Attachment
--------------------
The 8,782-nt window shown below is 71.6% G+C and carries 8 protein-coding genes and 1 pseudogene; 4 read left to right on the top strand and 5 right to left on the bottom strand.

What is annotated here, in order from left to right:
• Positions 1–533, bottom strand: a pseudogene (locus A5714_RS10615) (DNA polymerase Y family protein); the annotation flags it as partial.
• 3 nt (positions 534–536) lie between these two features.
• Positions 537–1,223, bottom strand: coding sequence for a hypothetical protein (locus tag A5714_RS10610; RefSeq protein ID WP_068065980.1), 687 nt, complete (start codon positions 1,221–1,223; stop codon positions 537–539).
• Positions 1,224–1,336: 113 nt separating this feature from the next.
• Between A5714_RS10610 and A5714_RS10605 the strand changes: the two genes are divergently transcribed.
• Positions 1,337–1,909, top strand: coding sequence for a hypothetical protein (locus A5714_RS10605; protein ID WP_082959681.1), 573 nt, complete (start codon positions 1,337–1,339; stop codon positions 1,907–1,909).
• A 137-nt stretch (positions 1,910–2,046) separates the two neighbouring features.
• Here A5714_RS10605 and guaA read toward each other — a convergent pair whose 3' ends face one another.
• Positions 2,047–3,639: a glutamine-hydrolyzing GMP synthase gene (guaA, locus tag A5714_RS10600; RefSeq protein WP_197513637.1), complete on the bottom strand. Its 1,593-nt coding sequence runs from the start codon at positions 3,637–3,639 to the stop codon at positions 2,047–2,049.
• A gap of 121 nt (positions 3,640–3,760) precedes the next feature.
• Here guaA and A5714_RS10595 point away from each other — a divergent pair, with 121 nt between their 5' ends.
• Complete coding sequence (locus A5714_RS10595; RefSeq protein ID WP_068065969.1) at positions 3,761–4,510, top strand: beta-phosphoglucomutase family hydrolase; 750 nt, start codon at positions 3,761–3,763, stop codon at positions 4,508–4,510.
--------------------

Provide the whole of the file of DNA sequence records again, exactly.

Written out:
The 8,782-nt window shown below is 71.6% G+C and carries 8 protein-coding genes and 1 pseudogene; 4 read left to right on the top strand and 5 right to left on the bottom strand.

What is annotated here, in order from left to right:
• Positions 1–533, bottom strand: a pseudogene (locus A5714_RS10615) (DNA polymerase Y family protein); the annotation flags it as partial.
• 3 nt (positions 534–536) lie between these two features.
• Positions 537–1,223, bottom strand: coding sequence for a hypothetical protein (locus tag A5714_RS10610; RefSeq protein ID WP_068065980.1), 687 nt, complete (start codon positions 1,221–1,223; stop codon positions 537–539).
• Positions 1,224–1,336: 113 nt separating this feature from the next.
• Between A5714_RS10610 and A5714_RS10605 the strand changes: the two genes are divergently transcribed.
• Positions 1,337–1,909, top strand: coding sequence for a hypothetical protein (locus A5714_RS10605; protein ID WP_082959681.1), 573 nt, complete (start codon positions 1,337–1,339; stop codon positions 1,907–1,909).
• A 137-nt stretch (positions 1,910–2,046) separates the two neighbouring features.
• Here A5714_RS10605 and guaA read toward each other — a convergent pair whose 3' ends face one another.
• Positions 2,047–3,639: a glutamine-hydrolyzing GMP synthase gene (guaA, locus tag A5714_RS10600; RefSeq protein WP_197513637.1), complete on the bottom strand. Its 1,593-nt coding sequence runs from the start codon at positions 3,637–3,639 to the stop codon at positions 2,047–2,049.
• A gap of 121 nt (positions 3,640–3,760) precedes the next feature.
• Here guaA and A5714_RS10595 point away from each other — a divergent pair, with 121 nt between their 5' ends.
• Complete coding sequence (locus A5714_RS10595; RefSeq protein ID WP_068065969.1) at positions 3,761–4,510, top strand: beta-phosphoglucomutase family hydrolase; 750 nt, start codon at positions 3,761–3,763, stop codon at positions 4,508–4,510.